That’s according to analysis of available data by real estate specialist Altus Group, which says the total business rates rise in 2020 is likely to be in the region of £660m, based on an expected adjustment +2.1% in line with September inflation.

If correct, it’s yet more financial pressure on the High Street, something that the industry is already lobbying the government to address.

Last month fifty major retailer demanded the Government takes action to fix the ‘broken business rates system’. In a letter to the new Chancellor, Sajid Javid, retailers called on the Government to put business rates at heart of the promised new economic package.

The letter, coordinated by the British Retail Consortium, was signed by major retailers including the CEOs of supermarkets, food-to-go, fashion, homeware, and department store retailers.

The letter asked for four fixes that would address many of the challenges posed by business rates:

  • A freeze in the business rates multiplier;
  • Fixing transitional relief, which currently forces many retailers to pay more than they should;
  • Introducing an ‘Improvement Relief’ for ratepayers;
  • Ensuring that the Valuation Office Agency is fully resourced to do its job.

Altus Group’s Head of UK business Rates, Robert Hayton, reiterated the point, telling PA: “With major retail and hospitality businesses reducing their estates and headcount often citing high level of rates as a contributory factor, I urge the Chancellor to take the bold and ambitious step of being the first Chancellor to freeze the multiplier since the national business rates system was introduced in 1990.”

URLs ‘most important credibility factor’ when it comes to eCommerce

A ​study​ by ​Panda Security​ surveyed 1,000 Americans, asking them what the most important credibility factor is when making a purchase online.

The survey found that:

●  29.3% of respondents cited a ​secure URL (https)​ as the most important factor

●  18% of respondents cited a ​testimonials and reviews​ as the most important factor

●  8.6% of respondents cited ​familiar methods of payment ​as the most important factor

●  7.3 % of respondents cited ​trust badges​ as the most important factor

●  4.9% of respondents cited ​available contact info​ as the most important factor

●  4.4 % of respondents cited ​website design​ as the most important factor

Panda says that while an ecommerce site should have all of these credibility factors to keep it secure, it’s also important to note which ones consumer’s value. The top two factors were a secure URL (https) and testimonials and reviews, so be sure you have both on your site.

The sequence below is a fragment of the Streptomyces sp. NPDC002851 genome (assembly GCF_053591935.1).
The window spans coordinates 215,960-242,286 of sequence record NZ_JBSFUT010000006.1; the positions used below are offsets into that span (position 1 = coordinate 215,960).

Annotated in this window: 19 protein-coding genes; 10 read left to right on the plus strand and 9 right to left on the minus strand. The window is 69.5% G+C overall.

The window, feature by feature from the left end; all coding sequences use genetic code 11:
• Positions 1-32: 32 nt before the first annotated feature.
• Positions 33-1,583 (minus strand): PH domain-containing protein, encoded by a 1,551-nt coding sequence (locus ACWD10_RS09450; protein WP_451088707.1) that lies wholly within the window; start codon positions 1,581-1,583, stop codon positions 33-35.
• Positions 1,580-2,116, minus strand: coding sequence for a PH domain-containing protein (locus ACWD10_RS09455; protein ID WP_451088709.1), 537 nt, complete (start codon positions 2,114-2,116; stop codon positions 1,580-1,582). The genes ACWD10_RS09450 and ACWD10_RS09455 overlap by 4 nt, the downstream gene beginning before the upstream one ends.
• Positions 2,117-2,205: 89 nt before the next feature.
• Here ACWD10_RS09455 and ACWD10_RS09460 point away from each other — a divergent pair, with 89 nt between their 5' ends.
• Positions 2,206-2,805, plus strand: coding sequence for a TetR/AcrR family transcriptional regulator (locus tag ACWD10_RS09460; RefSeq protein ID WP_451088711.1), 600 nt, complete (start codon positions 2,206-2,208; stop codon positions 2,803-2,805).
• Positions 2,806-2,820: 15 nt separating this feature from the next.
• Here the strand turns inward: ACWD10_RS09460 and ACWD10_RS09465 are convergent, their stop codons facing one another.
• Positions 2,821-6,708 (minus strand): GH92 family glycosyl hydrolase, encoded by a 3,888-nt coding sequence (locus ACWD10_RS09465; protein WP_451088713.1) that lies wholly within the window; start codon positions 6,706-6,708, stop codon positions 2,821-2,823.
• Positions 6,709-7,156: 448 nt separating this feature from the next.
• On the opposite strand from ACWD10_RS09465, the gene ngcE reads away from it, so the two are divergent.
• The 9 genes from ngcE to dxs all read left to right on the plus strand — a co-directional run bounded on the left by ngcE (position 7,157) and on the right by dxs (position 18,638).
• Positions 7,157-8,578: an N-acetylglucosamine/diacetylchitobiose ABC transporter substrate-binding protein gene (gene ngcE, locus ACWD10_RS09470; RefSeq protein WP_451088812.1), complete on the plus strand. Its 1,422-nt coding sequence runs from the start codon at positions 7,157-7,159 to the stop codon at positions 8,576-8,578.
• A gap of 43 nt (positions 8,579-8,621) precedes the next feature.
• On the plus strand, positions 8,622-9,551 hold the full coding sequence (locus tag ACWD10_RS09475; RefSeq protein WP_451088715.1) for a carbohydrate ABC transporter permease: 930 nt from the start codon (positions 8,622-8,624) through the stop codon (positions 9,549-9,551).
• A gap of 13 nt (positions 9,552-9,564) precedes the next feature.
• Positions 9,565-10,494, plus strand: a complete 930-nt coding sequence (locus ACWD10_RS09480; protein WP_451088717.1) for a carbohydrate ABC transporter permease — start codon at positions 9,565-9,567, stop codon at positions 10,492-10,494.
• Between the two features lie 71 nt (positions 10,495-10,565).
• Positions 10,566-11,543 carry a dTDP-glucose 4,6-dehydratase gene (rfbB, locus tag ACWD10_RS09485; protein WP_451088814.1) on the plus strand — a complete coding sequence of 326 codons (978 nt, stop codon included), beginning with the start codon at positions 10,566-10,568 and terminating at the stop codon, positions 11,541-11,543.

For more information on these credibility factors, read the full study ​here​.

ANALYSIS: Why was H1 2019 online growth the lowest recorded?

A boost in June wasn’t enough to save online retail in the first half of 2019, with records showing that sales slumped to their lowest ever growth rate of just +5.4% Year-on-Year (YOY), according to the latest IMRG Capgemini eRetail Sales Index.

The Index tracks the online sales performance of over 200 retailers with a combined annual spend of £28bnComparatively, the same time period in 2018 saw results of +16.9% YoY, with consumer spending buoyed by events like the Royal wedding, World Cup and the Spring heatwave.

This slowdown in growth was also broadly reflected across the sectors, with all but three recording reduced but still positive increases. Health & beauty (+13.0%), home & garden (+9.3%), and clothing (+7.3%) saw the strongest growth, with clothing in particular having a substantially better Q2 (+11.2% YoY growth) than Q1 (+2.6% YoY), due to the hot weather and retailers starting their summer sales early. 

Looked at individually, one of the largest YoY declines in growth was seen in garden (-34.4%), although this reflected a fall from a particularly high growth rate in H1 last year thanks to the standout weather from April onwards.

Elsewhere, the sectors which fared worst were electricals (-22.7%), gifts (-22.8%) and lingerie (-8.9%), all of which have experienced a continuous decline in sales over the past six months.

Bhavesh Unadkat, Principal Consultant in Retail Customer Engagement at Capgemini, said: “The year started with a lot of gloom in the retail sector following the drop off in performance in H2 2018 and consumer confidence also fell to all-time lows. During the first half, consumer confidence settled in negative territory, on average 5.5points below 2018 and growth was lowest recorded 5.4%, a third of last year.

“In addition to this, consumers are cutting back on non-essential according to a Barclaycard survey, and sectors such as electricals are taking a hit online (-23%).

“If this year continues to mirror performance of last year, we can hope for a stronger second half.  However, with Brexit happening just before peak period and still uncertainty around what it will bring, we cannot know whether the index will recover or growth under 10% will be the new norm, at least for this year.  Caution and volatility within the market remain for the foreseeable.”

Andy Mulcahy, Strategy and Insight Director at IMRG, said: “In this country we have a tendency to regard online retail and physical retail (high streets) as being completely separate; an idea that has been feed over the past few years by the consistent growth in online even as the high street struggled. What we are now seeing is that they are not separate at all, but in fact deeply interconnected – hence growth in the first half of 2019 was the lowest yet recorded.